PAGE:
Monday, November 21, 2005

US compromise

The BBC had extensive coverage, Friday, of the 'documents on how to build a crucial part of a nuclear bomb.' More precisely, these are about how to form uranium metal into "hemispherical forms". 

The NYT further reported ( 'Bush Backs Plan to Move Iran's Uranium Enrichment to Russia', 18 Nov 2005) from Pusan, South Korea:
President Bush told President Vladimir V. Putin today that the United States was willing to accept a nuclear compromise - rejected by Tehran in recent days - that would move all of Iran's enrichment of uranium to Russia.

"We hope that over time Iran will see the virtue of this approach, and it may provide a way out," Mr. Bush's national security adviser, Stephen Hadley, told reporters here today, after the two leaders met.
Until a few days ago, the United States seemed poised to press for a vote [on referring Iran to the United Nations Security Council for possible sanctions]  when the [I.A.E.A.'s] board meets late next week. But in recent days, Secretary of State Condoleezza Rice, who attended the meeting today with Mr. Putin, has signaled that she may delay that vote again, perhaps in hopes of gathering more votes.

"The Russians are getting very, very frustrated with the refusal of the Iranians to move to a middle ground," one senior American official said. A senior Russian delegation that went to Tehran last week was unable to persuade the Iranians to consider giving up enriching uranium on their own soil, the American officials said.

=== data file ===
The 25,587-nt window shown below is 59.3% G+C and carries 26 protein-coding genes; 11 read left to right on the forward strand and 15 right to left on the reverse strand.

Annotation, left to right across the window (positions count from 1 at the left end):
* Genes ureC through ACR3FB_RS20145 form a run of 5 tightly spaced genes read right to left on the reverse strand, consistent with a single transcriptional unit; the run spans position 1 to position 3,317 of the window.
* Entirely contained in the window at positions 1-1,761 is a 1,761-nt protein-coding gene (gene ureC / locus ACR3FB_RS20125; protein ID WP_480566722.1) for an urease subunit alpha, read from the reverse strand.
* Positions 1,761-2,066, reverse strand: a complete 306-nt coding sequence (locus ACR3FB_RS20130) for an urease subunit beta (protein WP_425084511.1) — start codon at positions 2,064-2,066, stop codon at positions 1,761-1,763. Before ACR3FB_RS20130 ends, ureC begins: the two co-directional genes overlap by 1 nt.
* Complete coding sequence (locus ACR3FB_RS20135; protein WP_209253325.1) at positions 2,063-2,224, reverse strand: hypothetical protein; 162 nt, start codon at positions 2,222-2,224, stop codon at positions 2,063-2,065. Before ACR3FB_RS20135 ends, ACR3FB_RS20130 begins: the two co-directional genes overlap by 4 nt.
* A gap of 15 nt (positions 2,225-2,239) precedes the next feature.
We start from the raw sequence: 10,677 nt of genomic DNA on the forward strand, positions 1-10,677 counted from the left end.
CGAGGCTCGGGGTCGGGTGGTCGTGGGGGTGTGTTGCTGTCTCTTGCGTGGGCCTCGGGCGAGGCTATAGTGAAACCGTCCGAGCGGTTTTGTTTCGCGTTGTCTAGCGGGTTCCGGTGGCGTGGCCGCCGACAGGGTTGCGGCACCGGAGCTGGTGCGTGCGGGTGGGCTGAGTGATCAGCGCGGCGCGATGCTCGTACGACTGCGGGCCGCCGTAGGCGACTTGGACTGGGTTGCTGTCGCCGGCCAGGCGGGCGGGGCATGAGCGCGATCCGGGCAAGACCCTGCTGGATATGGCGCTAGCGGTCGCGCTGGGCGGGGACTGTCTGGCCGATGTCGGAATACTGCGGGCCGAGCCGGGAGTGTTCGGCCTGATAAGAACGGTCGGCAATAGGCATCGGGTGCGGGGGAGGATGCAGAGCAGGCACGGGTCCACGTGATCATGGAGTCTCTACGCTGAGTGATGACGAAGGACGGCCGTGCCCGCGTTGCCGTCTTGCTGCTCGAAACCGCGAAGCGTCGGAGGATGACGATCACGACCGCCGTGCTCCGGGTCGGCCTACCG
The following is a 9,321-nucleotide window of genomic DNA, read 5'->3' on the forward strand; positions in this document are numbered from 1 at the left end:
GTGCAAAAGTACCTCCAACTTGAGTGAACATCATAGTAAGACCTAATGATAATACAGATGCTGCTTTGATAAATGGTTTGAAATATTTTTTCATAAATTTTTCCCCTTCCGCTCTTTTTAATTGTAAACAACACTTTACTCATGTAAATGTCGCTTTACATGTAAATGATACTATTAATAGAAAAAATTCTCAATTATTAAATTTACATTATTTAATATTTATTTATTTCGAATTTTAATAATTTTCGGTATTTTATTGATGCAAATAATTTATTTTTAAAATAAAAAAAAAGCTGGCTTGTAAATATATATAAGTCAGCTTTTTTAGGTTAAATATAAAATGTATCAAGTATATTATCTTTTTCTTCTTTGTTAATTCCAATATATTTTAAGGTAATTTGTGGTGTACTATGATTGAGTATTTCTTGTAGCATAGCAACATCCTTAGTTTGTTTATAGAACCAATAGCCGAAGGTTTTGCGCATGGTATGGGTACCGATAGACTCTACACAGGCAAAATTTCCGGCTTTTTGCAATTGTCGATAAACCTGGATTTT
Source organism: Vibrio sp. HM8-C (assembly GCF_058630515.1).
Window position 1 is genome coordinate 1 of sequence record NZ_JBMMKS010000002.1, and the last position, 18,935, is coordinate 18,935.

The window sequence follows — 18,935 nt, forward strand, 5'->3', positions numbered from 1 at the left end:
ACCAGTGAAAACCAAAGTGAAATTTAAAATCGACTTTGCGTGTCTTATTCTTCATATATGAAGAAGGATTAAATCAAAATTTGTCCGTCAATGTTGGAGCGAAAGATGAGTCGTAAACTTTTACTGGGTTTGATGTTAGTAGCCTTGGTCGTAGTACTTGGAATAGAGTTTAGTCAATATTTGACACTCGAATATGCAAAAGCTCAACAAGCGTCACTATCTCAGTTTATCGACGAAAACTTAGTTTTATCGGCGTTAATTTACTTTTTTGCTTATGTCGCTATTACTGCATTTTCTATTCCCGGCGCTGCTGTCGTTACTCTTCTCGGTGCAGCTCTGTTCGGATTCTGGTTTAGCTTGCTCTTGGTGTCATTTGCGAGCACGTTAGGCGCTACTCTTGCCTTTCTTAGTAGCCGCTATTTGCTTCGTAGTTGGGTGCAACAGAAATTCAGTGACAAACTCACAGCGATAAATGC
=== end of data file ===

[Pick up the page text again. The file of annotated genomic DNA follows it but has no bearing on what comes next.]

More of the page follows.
Under the nuclear plan proposed by Russia and endorsed by Britain, France and Germany [...] Tehran would be permitted to continue to convert raw uranium into a gas form, called UF6. That gas can be enriched if poured into high-speed centrifuges, which made up most of the technology Dr. Khan's network sold to Iran in 1987, and in a series of deals that resumed in 1994. [...] Iran would no longer be able to enrich uranium on its soil. The Iranian government has said it will never give up its right to enrich, under the Nuclear Non-Proliferation Treaty.

Mr. Hadley, in describing the proposed compromise in public for the first time today, said that Iran, "while retaining its right to enrichment and reprocessing, would, nonetheless, find it in its interest to give up that right in terms of its own territory." An enrichment facility would be built in Russia, "in which Iran would have management and financial interest, but not a technical interest." In other words, Iran would have no control over the level to which the uranium is enriched, preventing it from making bomb fuel.

"This is an interesting idea," Mr. Hadley said. "The Iranians, probably not surprisingly, initially have said no." But he said he hoped Iran would come around.
[my emphasis]
A similar report was carried in the FT, which also indicated that officials from the EU3, Russia, China and the US met in London to discuss the issue, Friday.

For earlier comments, see fuel for Iran.

BBC (Radio 4) also had a report ( that I'd heard a day or two before, but I can't remember where) on how the Ahmadinejad government is replacing numerous moderates, or reformists, in positions like university professors.


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